Taste varies but I like the look of this, the red looks good in real life and it’s stayed red too. I’ve used this a lot and washed it even more often. I wouldn’t wash a jacket after every ride but tried to put this one in a few more times and it seems fine. The material doesn’t really crease. In daily use the zip works fine and all the seams are taped. Upon arrival I checked every seam and stitch and it was flawless, it remains the case after many washes and being stuffed in a pocket.

There is a big zipped pocket at the rear. It is deep but I found access hard, the aperture isn’t that big so riding one handed whilst pulling something out isn’t the in-and-out quick move, I was adjusting my elbow to get my hand in, no big deal but a second or two longer. Talking of the back the skirting along the bottom of the jacket has a gripper and is elasticated at the rear and it helps hold it in place, so it does not ride up at the back.

From afar this might look like a normal jacket but it’s a lot more. Warm and dry, breathable and light, this jacket surprises because if it feels light in your hands and can fit in a pocket yet it is warm to wear. But you expect this for US$300, it makes a five dollar milkshake look cheap but it’s a substantial addition to your cycling wardrobe. If anything I wish this was much cheaper so more people could get their hands on gear like this.

As winter has crept up I’ve been able to ride some higher mountains and pedal in the clouds and this is the value of good clothing, it lets you ride when you might be tempted to stay indoors. Maybe my wardrobe is getting old, maybe the act of reviewing sent me outdoors when the weather was bad but this jacket let me ride comfortably in cold and damp conditions.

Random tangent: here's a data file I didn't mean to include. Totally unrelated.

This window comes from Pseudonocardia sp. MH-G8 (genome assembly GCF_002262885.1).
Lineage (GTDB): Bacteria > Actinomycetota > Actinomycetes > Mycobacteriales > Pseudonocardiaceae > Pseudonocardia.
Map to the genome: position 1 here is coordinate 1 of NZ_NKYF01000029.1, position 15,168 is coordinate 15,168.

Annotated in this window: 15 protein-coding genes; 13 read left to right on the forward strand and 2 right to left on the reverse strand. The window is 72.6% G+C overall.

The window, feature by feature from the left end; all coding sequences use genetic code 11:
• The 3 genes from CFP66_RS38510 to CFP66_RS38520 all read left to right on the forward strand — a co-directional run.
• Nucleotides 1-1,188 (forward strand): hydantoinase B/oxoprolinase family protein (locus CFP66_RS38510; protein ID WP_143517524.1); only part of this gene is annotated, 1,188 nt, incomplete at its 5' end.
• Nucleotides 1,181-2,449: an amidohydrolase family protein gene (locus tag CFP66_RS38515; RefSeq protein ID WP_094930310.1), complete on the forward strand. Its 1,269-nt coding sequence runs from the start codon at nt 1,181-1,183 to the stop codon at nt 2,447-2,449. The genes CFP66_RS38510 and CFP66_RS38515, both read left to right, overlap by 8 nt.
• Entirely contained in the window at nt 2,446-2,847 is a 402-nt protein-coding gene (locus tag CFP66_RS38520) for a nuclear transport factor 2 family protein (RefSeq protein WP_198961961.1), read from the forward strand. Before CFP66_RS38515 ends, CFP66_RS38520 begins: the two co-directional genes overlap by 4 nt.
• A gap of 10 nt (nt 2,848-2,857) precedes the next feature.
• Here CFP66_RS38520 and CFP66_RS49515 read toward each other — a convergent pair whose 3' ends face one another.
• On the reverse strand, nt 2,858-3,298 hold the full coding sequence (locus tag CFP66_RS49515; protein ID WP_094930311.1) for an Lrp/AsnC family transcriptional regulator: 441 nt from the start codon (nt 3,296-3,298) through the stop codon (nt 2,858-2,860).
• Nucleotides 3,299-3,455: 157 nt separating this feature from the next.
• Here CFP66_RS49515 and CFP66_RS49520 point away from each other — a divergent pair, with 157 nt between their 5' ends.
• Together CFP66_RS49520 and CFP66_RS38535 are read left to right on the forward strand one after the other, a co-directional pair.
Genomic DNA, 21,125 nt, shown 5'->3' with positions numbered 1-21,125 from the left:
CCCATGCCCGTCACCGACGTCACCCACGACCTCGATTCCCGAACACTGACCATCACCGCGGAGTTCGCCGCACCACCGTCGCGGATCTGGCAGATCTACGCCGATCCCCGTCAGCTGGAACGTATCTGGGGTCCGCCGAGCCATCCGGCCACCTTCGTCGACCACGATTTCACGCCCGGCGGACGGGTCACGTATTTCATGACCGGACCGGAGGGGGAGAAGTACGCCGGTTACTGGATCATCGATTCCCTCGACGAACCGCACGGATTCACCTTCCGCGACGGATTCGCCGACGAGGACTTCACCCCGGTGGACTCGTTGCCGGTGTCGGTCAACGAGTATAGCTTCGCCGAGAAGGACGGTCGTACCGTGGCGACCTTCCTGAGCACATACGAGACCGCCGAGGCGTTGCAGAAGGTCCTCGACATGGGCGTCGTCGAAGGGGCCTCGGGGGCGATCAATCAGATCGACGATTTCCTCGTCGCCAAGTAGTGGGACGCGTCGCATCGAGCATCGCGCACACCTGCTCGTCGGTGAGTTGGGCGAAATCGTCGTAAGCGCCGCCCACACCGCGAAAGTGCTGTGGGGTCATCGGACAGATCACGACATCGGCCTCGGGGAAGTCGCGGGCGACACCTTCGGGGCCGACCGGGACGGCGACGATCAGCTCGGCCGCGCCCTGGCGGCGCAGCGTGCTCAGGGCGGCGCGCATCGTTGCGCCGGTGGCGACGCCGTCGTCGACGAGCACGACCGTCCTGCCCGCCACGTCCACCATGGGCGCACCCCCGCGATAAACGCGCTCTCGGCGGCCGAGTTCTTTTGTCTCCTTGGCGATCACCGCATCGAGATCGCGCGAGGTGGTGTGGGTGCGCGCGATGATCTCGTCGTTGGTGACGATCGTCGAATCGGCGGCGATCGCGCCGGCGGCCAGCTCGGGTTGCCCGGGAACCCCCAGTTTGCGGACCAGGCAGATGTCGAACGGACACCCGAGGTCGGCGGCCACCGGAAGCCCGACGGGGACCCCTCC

Good: the warmth, Event fabric is lightweight and breathable, the high collar works well.
Bad: the price at $300, the pocket is hard to access.

Review disclaimer: this jacket was sent free by the manufacturers for review. I have additional rain gear to review which will appear here in due course.

12 thoughts on “Review: Hincapie George Signature jacket”

  1. $300 for a rain jacket? Does it come with a hat with and a feather?
    That kind of price is a non-starter for people who make average wages — am I the only one here?

    This really reminds me that in the US at least cycling has become a sport for yuppies. To be sure, on the local ride in Burgundy showing up with a $300 jacket would be the equivalent of wearing a fur coat on a night out with the guys: a show of ostentation that would single you out immediately.